If a product does not meet all criteria, on-screen instructions will direct the QuickReturns agent to refuse the return, and the RPT will automatically generate a pre-formatted letter written by the retailer partner describing why the product cannot be accepted for return and inviting the customer to use an onsite telephone to call the retailer's customer service line if he or she wishes to further discuss the matter. This is important for two reasons:
If all criteria are met, the software will instruct the agent to approve the return and automatically download the RMA number from the retailer. The software will then automatically generate and print a shipping label. The address on the label will be based on the product being returned as well as the reason for its return. For example, a retailer partner may choose to direct unopened items back to itself, damaged items back to the manufacturer, and opened but unsalable items to a liquidator. The shipping label will include the product's RMA number (to facilitate tracking by the retailer and its agents), the retailer's shipping account number (to facilitate direct billing by a shipping carrier, such as UPS), and other product description and tracking information specified by the retailer. Finally, the QuickReturns agent will affix the specially-printed QuickReturns label to the package, which will be ready for pickup by the shipping carrier.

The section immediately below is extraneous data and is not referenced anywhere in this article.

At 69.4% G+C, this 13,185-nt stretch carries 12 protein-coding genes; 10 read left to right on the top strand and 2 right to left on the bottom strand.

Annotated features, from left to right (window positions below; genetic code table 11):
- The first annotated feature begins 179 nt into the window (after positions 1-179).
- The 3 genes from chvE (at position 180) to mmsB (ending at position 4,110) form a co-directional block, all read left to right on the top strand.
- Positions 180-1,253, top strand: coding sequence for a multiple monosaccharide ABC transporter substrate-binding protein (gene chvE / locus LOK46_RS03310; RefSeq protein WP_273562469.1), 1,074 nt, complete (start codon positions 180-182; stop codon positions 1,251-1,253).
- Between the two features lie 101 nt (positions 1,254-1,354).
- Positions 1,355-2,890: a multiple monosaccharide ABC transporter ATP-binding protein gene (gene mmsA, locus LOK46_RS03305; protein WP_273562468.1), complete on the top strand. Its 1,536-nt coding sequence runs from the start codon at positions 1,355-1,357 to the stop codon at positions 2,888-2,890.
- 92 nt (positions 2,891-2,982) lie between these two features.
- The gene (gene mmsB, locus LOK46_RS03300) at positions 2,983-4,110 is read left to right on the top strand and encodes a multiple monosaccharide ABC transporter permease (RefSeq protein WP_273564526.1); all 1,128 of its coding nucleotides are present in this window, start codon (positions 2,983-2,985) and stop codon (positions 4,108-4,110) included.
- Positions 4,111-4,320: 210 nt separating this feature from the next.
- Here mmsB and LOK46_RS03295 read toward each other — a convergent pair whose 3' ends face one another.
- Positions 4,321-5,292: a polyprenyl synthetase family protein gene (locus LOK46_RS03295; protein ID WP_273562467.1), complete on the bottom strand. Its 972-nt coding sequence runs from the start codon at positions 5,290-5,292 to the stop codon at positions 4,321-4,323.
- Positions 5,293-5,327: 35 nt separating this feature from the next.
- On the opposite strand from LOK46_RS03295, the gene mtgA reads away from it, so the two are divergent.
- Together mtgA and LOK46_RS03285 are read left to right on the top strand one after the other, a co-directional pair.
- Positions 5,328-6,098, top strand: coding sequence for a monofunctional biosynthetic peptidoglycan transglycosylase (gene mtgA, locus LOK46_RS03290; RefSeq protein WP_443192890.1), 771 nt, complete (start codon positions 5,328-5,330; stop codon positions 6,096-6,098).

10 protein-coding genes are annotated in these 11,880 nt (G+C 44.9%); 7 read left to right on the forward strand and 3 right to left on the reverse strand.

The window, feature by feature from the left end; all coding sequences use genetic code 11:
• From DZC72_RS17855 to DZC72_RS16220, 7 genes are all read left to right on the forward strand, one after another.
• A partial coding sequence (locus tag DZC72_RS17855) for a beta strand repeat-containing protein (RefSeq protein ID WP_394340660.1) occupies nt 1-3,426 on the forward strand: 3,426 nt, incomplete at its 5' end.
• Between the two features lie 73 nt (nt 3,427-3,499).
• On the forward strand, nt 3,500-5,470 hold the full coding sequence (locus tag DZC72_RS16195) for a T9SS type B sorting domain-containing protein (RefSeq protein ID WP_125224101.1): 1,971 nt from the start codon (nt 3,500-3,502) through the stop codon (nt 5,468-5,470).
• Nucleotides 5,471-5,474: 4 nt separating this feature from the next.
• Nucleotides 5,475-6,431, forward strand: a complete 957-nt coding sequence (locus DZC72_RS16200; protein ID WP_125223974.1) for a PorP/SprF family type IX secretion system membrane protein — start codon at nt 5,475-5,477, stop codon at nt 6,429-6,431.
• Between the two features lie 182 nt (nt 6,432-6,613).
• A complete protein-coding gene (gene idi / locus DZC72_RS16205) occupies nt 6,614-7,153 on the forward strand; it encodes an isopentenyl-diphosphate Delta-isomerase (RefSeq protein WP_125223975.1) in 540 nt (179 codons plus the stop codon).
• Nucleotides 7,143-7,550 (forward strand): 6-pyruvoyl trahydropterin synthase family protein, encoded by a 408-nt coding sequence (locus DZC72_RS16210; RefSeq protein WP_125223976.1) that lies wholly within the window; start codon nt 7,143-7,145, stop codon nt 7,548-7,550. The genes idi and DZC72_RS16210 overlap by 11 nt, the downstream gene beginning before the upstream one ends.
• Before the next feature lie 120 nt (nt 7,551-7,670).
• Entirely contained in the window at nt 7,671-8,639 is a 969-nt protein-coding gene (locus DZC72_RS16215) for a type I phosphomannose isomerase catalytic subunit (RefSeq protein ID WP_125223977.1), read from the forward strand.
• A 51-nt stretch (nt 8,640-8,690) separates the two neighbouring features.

Through QuickReturns, retailers can offer customers three ways to be credited for a return:
If the customer chooses credit card refund, a command will be sent from the RPT to the retailer to initiate an immediate refund to the customer's credit card account. If the customer selects retailer credit, he or she will receive a printed "gift certificate" coded for the value of the return which can be used on the next purchase. If the customer selects product exchange, the customer will be directed to the self-service QuickExchange terminal (see below for discussion of product exchange process).